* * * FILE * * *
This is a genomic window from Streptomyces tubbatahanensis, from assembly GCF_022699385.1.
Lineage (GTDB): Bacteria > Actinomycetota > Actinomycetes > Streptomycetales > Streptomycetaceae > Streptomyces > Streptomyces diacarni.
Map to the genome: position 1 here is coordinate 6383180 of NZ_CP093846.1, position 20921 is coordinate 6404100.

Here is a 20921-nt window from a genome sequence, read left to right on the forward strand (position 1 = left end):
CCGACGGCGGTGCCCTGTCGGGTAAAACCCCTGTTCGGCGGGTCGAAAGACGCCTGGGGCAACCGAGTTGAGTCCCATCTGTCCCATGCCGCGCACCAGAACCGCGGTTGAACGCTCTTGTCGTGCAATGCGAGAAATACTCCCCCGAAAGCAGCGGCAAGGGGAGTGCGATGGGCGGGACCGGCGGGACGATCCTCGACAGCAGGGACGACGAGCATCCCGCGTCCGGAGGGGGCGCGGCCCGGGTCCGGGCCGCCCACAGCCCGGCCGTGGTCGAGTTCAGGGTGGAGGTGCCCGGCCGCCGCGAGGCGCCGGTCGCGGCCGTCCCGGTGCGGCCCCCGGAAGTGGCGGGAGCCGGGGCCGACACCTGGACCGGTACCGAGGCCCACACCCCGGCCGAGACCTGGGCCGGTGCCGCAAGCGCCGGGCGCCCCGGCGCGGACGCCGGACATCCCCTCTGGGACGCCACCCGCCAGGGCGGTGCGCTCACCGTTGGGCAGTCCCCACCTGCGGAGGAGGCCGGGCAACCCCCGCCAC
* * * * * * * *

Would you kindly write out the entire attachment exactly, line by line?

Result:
This is a genomic window from Streptomyces tubbatahanensis, from assembly GCF_022699385.1.
Lineage (GTDB): Bacteria > Actinomycetota > Actinomycetes > Streptomycetales > Streptomycetaceae > Streptomyces > Streptomyces diacarni.
Map to the genome: position 1 here is coordinate 6383180 of NZ_CP093846.1, position 20921 is coordinate 6404100.

Here is a 20921-nt window from a genome sequence, read left to right on the forward strand (position 1 = left end):
CCGACGGCGGTGCCCTGTCGGGTAAAACCCCTGTTCGGCGGGTCGAAAGACGCCTGGGGCAACCGAGTTGAGTCCCATCTGTCCCATGCCGCGCACCAGAACCGCGGTTGAACGCTCTTGTCGTGCAATGCGAGAAATACTCCCCCGAAAGCAGCGGCAAGGGGAGTGCGATGGGCGGGACCGGCGGGACGATCCTCGACAGCAGGGACGACGAGCATCCCGCGTCCGGAGGGGGCGCGGCCCGGGTCCGGGCCGCCCACAGCCCGGCCGTGGTCGAGTTCAGGGTGGAGGTGCCCGGCCGCCGCGAGGCGCCGGTCGCGGCCGTCCCGGTGCGGCCCCCGGAAGTGGCGGGAGCCGGGGCCGACACCTGGACCGGTACCGAGGCCCACACCCCGGCCGAGACCTGGGCCGGTGCCGCAAGCGCCGGGCGCCCCGGCGCGGACGCCGGACATCCCCTCTGGGACGCCACCCGCCAGGGCGGTGCGCTCACCGTTGGGCAGTCCCCACCTGCGGAGGAGGCCGGGCAACCCCCGCCAC